- The Washington Times - Thursday, October 22, 2009

The Obama White House has deliberately placed favored Washington institutions of the Bush years in its crosshairs, a sign of an escalating battle between the Democratic administration and some of the city’s pre-eminent power players.

In recent days, the administration has attacked the U.S. Chamber of Commerce and the insurance industry for opposing key administration objectives, has criticized the nation’s largest banks and financial firms for outsized executive pay, and has tried to delegitimize the Fox News Channel by mocking its objectivity.

“When you’re on their side, it’s all OK, but if you’re not, they rain hell down on you,” said R. Bruce Josten, executive vice president of the U.S. Chamber of Commerce, bemoaning the administration’s bellicose response to differing opinions on health care and financial regulatory reform proposals.

But Dan Pfeiffer, President Obama’s deputy communications director, said the Democratic White House is not abiding by the rules that defined the nation’s capital when a Republican president was in office.


“The insurers, the chamber and other special interests had the run of this town for the last eight years. That’s not true anymore,” Mr. Pfeiffer said. “And they are reacting to the new reality.”

Yet the administration’s targets are offended by what they consider misleading vitriol. They also say the tactics are dated and dangerous to serious discourse.

A senior Republican lawmaker on Wednesday raised concern that the White House was creating an “enemies list” in much the same way that the Nixon White House did.

“If the president and his top aides treat people with different views as enemies instead of listening to what they have to say, they’re likely to end up with a narrow view and a feeling that the whole world is out to get them,” said Sen. Lamar Alexander, Tennessee Republican.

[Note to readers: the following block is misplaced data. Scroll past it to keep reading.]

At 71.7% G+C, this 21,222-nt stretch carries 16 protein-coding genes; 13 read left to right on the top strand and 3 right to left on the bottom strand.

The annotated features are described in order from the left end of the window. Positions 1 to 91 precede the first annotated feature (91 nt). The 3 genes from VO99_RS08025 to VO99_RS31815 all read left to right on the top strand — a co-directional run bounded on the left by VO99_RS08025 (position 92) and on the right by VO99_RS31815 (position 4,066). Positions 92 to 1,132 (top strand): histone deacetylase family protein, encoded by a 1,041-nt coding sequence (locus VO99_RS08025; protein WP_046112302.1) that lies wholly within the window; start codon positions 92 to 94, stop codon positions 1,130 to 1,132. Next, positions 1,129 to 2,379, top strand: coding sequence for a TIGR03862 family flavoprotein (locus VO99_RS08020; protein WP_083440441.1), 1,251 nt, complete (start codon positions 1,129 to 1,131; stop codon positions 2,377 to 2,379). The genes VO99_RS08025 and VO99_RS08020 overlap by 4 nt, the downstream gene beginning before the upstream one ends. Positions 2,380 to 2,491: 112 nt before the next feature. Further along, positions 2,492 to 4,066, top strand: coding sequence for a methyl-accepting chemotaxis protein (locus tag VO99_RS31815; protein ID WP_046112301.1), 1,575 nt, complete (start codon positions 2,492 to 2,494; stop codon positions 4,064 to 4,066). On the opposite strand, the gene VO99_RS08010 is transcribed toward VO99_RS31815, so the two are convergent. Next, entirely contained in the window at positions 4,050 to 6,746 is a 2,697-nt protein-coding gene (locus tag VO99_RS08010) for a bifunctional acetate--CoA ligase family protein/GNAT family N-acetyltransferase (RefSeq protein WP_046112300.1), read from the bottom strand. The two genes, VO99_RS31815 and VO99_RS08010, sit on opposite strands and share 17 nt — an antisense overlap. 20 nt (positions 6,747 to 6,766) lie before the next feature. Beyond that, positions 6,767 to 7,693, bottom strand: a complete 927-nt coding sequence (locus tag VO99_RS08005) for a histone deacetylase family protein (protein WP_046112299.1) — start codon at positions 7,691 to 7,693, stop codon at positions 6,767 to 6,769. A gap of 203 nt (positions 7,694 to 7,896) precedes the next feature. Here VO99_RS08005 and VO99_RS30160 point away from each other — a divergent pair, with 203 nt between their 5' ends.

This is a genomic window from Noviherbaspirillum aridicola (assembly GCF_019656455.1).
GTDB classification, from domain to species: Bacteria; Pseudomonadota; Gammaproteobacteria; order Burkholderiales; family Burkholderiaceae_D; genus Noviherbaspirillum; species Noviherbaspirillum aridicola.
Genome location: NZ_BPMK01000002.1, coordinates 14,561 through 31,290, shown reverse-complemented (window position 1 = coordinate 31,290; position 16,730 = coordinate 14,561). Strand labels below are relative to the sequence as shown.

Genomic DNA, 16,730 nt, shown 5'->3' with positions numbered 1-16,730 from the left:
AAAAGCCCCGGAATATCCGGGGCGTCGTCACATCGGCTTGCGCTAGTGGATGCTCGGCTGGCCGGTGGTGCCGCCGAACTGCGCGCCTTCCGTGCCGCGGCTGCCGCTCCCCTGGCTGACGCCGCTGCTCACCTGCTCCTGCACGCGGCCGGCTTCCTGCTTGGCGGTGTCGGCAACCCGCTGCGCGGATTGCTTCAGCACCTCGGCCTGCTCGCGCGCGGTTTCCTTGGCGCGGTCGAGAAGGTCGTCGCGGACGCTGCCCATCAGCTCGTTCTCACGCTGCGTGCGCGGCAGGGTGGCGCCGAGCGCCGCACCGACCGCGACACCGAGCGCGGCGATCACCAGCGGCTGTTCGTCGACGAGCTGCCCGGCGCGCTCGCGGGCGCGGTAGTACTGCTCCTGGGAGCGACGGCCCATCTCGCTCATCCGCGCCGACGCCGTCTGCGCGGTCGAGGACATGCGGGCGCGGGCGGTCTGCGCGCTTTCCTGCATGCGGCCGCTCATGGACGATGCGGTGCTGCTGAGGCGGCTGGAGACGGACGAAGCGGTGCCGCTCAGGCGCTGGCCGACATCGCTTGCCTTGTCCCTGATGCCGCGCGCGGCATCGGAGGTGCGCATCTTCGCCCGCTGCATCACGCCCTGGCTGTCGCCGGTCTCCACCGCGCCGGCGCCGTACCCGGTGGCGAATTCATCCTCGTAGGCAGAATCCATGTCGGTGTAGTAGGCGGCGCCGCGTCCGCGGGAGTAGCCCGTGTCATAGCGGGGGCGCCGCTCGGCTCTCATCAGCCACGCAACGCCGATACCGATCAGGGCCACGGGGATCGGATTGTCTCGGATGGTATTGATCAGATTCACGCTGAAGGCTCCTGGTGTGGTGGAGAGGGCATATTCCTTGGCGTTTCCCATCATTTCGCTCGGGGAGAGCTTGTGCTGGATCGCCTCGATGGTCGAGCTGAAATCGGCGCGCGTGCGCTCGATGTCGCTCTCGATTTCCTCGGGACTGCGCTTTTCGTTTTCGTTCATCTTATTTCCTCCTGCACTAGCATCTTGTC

In comments on the Senate Floor, Mr. Alexander said he has “an uneasy feeling, only 10 months into this new administration, that we’re beginning to see symptoms of this same kind of animus developing in the Obama administration” as those that animated the Nixon White House - where Mr. Alexander himself served as a young aide.

The Obama White House used Mr. Alexander’s words to portray Republicans as obstructionist, a charge they have aimed at the GOP repeatedly.

“While some Republicans on Capitol Hill seem to be formulating lists of people and policies to oppose, this president is focused on tackling the list of critical priorities that Washington has ignored for too long,” said White House spokesman Reid Cherlin.

The reaction from the White House’s adversaries - some of whom began the year attempting to forge a working relationship with the administration - has varied.

While Fox News has viewed the attacks on it as a ratings bonanza, many financial-sector officials are reluctant to openly criticize the administration’s handling of their industry, preferring to do their heavy lobbying outside the purview of the media.

“The administration is playing hardball,” a former Wall Street lobbyist said. “No one wants to be the one that puts their head up to get it knocked off by the White House. Just ask the Chamber of Commerce or the health insurance industry how well that strategy worked for them.”

But privately, banks, credit card companies and other financial-sector entities have expressed mounting frustration at what they say are unfair shots by the White House - accusing the president of exaggerating Wall Street’s failings for political gain.

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